NASA on building nuclear reactors in space and what's next
Earlier this year, the U.S. Department of Energy (DOE) awarded three contracts worth about $5 million each to three companies to obtain designs for nuclear fission surface power systems that could be deployed to the moon. According to NASA, such technology could be deployed to the moon by the end of the century.
The money awarded under the DOE contract will be used to develop a preliminary design concept for a 40-kilowatt fission power system that should last at least 10 years in the harsh lunar environment. Lockheed-martin, Westinghouse, and IX were selected for the contract, and all three will collaborate with other companies on design development.
Because nuclear fission systems are relatively small and light, they are ideal for the lunar environment. They can also generate electricity reliably, independent of location, available sunlight, and other natural conditions. If successfully developed and deployed, such technology could pave the way for long-term missions to the moon, Mars and beyond.
Tofel, program manager for fission surface power at NASA's Glenn Research Center, spoke with the media about the issue.
Nuclear reactors on Earth are usually housed in large containment buildings, but descriptions of reactors on the moon do not appear to have such a structure. What is the reason for this?
Tofel: A reactor on the moon does have a containment vessel, but it's much smaller than what's needed for a reactor on land. A typical land-based nuclear reactor would produce 1,000 megawatts of energy, while a lunar reactor would produce 40 kilowatts, or 0.04 megawatts. Because a lunar reactor contains much less nuclear material, its structure, including containment and shielding, is much smaller than that required for a typical Earth-based reactor.
Safety is a core principle of every NASA activity on Earth and in space, and is incorporated into every stage of the design, testing, manufacture, and operation of space nuclear power systems. The lunar system design will provide the same protection and safety standards that apply to terrestrial systems.
What are the biggest challenges to overcome before such a reactor can be deployed to the moon?
Tofel: One challenge is that the launch and ascent to the moon involves intense vibrations and shocks, as the rocket stages separate after burning their fuel. A space reactor must have a robust and durable structure, electronics, communication equipment, and power conversion equipment designed to survive the launch environment. Another challenge of operating on the lunar surface is to reject the power generated by the reactor to handle the heat. Water or air cooling systems like those used on Earth are not possible on the moon.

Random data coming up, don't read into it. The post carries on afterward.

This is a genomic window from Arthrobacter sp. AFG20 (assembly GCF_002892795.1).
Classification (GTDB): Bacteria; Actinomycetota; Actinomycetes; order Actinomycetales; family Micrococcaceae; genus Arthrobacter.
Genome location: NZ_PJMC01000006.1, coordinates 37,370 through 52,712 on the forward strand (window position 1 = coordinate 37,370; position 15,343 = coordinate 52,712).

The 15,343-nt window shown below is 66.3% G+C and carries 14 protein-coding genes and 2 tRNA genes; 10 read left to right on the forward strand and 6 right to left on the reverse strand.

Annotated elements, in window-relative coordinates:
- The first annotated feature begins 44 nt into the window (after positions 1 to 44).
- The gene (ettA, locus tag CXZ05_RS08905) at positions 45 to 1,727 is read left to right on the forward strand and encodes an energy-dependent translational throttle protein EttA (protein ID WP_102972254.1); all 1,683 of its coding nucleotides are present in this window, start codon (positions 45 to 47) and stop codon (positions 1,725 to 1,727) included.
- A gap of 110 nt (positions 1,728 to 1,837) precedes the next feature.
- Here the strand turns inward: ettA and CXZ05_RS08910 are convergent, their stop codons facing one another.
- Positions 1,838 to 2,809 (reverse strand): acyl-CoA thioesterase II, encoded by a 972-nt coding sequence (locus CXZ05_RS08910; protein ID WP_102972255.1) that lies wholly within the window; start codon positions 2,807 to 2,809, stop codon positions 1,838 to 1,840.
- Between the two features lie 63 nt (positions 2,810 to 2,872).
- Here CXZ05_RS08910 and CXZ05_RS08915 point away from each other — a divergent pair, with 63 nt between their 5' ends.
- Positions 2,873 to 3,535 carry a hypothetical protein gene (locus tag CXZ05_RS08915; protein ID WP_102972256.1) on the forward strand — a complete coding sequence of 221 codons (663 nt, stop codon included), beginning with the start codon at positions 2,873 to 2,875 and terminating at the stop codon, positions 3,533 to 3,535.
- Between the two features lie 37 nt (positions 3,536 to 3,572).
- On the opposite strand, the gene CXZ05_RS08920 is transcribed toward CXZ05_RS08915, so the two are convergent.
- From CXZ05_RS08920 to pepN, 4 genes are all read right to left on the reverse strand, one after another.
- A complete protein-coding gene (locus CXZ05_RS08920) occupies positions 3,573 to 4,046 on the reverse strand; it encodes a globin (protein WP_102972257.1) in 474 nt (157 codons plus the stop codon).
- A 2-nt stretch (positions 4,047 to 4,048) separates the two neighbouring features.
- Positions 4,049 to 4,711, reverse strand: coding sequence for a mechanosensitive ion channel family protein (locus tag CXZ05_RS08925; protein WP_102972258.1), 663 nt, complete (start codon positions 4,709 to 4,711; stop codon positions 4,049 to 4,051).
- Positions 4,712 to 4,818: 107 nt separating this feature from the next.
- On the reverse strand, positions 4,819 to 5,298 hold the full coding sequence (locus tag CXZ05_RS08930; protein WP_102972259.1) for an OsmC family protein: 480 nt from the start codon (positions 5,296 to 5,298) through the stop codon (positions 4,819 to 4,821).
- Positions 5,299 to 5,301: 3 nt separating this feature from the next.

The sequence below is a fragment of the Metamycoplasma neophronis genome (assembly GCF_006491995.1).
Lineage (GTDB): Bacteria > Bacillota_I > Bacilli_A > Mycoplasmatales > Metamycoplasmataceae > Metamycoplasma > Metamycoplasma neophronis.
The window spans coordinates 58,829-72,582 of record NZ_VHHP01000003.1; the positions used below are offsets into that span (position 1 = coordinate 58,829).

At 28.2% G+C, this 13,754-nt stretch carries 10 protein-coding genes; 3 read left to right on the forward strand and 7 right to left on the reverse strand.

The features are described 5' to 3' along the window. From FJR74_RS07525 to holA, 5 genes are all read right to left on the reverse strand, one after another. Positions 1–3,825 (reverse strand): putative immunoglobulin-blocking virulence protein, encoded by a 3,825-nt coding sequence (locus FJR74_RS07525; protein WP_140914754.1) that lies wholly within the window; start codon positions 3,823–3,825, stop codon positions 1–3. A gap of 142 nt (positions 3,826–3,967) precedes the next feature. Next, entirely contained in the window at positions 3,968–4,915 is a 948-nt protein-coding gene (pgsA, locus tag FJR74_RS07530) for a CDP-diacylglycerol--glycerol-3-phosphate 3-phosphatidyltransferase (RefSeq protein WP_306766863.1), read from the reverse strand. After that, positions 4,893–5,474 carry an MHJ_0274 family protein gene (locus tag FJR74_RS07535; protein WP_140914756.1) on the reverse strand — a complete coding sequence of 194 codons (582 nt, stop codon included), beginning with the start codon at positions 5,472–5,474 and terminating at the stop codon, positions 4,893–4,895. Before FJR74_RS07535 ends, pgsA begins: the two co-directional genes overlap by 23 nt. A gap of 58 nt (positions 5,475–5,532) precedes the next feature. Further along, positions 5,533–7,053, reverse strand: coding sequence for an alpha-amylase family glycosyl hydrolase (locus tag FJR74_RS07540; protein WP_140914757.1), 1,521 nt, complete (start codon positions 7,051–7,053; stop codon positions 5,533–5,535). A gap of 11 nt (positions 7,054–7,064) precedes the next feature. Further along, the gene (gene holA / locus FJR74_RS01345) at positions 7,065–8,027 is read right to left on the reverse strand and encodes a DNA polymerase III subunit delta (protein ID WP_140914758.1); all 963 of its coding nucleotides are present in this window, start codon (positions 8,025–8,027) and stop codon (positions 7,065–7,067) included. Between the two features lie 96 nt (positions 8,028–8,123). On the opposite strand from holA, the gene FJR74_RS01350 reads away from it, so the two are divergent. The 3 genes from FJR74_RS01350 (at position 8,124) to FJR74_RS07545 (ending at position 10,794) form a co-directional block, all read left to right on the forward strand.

Instead, NASA will need thermal radiators to cool the reactors by pouring waste heat into space. It's the same process used to manage heat on the International Space Station. Finally, another challenge is operating a power plant 250,000 miles from Earth, where autonomous control systems must be developed and tested to ensure safe operation and fault detection. All of these challenges are solvable and will be overcome through detailed design and testing activities.
How much harder would it be to deal with a nuclear leak in space compared to one on Earth?
Tofel: The chances of that happening are extremely slim. The safety analysis will cover all aspects, including normal and abnormal operation phases of the system. NASA takes safety very seriously, and safety issues are integrated into every stage of the design, testing, manufacturing and operation of space nuclear power systems.
This includes several layers of protection features within the power system to minimize the possibility of failure during operation, as well as backup safety controls in the event of failure. For example, the lunar surface fission power system will have redundant controls to detect failures and shut down the reactor before its operation becomes critical. The control subsystem will have active and passive measures to ensure that the reactor core can return to subcriticality and that the reactor fuel is always operating at a stable temperature.
How would fluctuating ambient temperatures on the moon affect the operation of such a reactor?
Tofel: The thermal management of the system was designed to allow for fluctuations in ambient temperatures on the lunar surface. Cooling panels are used to drain waste heat into space over the entire range of operating temperatures. The thermal radiant plates will be sized to handle the most extreme lunar conditions.